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Maya 8.5 Character Rigging provides an overview of rigging, character geometry, and topology, and then delves into the details of how to create professional, realistic 3D characters. Instructor and animation veteran George Maestri shares his expertise on everything from kinematics to character skinning. Using hands-on examples, he teaches users how to best plan, create, edit, and move an animated character with Maya 8.5. Exercise files accompany the tutorials.
After you get the legs rigged and the feet, we're going to go ahead and move on to the hips and the spine. Now the hips are really important in character animation. The hips really are the center of most character's motions, and it's going to be the center of gravity for your character. It's also going to be the top node of the little hierarchy that we're going to build, the little control hierarchy that we're going to build for our character. So let's look at where we're at right now. Open Scene 04_03. Okay, now that's our rig with everything, including the legs and the feet that we did, and I went ahead and did the right leg and the right foot as well.
So now what we want to do is create something to control the hips and the spine. Just grab the hips and the spine and just move those around. Again, we don't want to be digging through the character to find joints. We want to make something that we can grab from the outside of the character, so we need to create a control object. And we're going to create those at curves, like we have done with all of these other ones, because that's the best type of object to use, because it's something that doesn't render, it's something you can use as selection mask with.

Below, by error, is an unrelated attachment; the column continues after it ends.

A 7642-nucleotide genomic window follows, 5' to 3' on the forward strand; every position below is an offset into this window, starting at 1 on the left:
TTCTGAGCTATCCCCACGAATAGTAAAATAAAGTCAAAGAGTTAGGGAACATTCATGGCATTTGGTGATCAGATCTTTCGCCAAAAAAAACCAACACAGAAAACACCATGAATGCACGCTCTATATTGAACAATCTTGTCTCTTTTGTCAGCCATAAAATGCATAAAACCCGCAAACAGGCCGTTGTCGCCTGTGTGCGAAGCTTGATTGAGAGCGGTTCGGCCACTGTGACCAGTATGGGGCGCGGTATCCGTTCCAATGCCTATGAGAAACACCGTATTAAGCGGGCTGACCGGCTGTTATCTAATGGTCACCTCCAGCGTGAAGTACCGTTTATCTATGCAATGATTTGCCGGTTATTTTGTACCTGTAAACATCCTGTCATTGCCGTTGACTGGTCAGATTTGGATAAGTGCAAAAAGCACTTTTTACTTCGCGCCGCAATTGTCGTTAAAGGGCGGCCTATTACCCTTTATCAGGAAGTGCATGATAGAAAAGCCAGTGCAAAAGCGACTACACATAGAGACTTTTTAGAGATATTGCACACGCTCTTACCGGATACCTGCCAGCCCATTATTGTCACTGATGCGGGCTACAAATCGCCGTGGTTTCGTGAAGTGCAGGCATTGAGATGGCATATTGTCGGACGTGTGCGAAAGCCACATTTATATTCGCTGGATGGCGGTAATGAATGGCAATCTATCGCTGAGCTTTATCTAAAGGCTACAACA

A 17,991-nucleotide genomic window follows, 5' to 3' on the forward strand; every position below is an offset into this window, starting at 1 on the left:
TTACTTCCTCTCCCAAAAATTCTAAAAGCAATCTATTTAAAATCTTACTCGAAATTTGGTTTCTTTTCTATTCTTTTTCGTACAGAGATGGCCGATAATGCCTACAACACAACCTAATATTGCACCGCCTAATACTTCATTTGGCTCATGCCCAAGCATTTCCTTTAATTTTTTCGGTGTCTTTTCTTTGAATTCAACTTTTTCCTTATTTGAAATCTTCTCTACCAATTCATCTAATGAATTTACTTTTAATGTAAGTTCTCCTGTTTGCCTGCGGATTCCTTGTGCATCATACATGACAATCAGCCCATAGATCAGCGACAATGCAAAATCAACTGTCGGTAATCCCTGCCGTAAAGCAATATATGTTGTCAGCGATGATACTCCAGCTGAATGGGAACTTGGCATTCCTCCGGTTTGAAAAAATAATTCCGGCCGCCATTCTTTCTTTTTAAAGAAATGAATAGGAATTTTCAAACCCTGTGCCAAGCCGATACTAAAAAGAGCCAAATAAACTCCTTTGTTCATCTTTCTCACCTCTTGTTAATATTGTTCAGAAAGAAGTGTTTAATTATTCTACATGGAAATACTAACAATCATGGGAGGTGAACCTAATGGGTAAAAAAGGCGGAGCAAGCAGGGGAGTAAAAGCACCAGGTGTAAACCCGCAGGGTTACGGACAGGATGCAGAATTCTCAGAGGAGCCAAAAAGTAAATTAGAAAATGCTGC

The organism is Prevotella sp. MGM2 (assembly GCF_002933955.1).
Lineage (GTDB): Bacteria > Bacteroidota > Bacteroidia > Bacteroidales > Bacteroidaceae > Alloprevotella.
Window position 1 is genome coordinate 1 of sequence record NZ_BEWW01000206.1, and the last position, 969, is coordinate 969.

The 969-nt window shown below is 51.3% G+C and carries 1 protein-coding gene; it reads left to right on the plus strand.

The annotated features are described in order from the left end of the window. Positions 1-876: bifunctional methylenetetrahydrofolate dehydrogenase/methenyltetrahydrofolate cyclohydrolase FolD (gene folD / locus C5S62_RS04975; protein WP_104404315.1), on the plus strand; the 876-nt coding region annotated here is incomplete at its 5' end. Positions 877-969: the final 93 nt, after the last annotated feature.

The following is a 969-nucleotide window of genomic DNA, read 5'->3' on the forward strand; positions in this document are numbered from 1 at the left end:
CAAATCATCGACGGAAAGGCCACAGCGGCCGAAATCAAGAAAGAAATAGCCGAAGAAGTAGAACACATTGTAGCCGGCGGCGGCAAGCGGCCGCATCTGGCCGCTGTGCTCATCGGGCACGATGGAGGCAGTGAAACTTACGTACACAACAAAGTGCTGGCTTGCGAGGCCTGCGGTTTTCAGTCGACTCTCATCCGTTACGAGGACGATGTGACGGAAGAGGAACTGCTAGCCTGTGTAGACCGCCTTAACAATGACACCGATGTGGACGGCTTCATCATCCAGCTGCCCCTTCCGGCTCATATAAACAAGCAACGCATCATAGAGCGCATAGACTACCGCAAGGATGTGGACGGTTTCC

Again, I can't stress that more. So let's go ahead and Import 04_03_controls. Okay, and that brings in two objects here. Let me move those up. Those objects are, this one called C-O-G, Center of Gravity, or you can call it the hips. It doesn't really matter. And now what I did was actually created this out of a text object, and I just distorted it a little bit. And what it is I just made it kind of more of a fancy-schmansy type of object so that way you'd know that that's the center of gravity, it's a different object.
And I also what I did with both of these, this is actually just a square with a little point on it is I made a point. And what these points do is actually it's going to kind of show you the way these bones are pointing. It's kind of just a visual reference. So what I want to do is create a way to control each of these joints. Now remember, in our last chapter how we played with constraints and how our constraint can almost act like a hierarchy without actually being a hierarchy.
Well, that's exactly what we're going to do is we're going to actually constrain the position and rotation of each of these spine joints to these particular control objects. Okay, so first thing I wanted to do is actually start positioning these. So let's go into Side Viewport here. What I need to do is snap these so that they are coincident with these joints. So I'm going to go ahead and turn on Snap the Points and just snap those.
So if you notice that's snapped in, I can do this in the Perspective view as well, I can just snap that. So now those are snapping to the individual joints. Now, what I also need to do is create a couple more for each of these spine joints. So what I'm going to do is select this one here called SPINE01 and just do Edit > Duplicate. Okay, and now that creates a SPINE02, and I can snap that up here, and again, Apple+D, or Ctrl+D, to Duplicate and one more.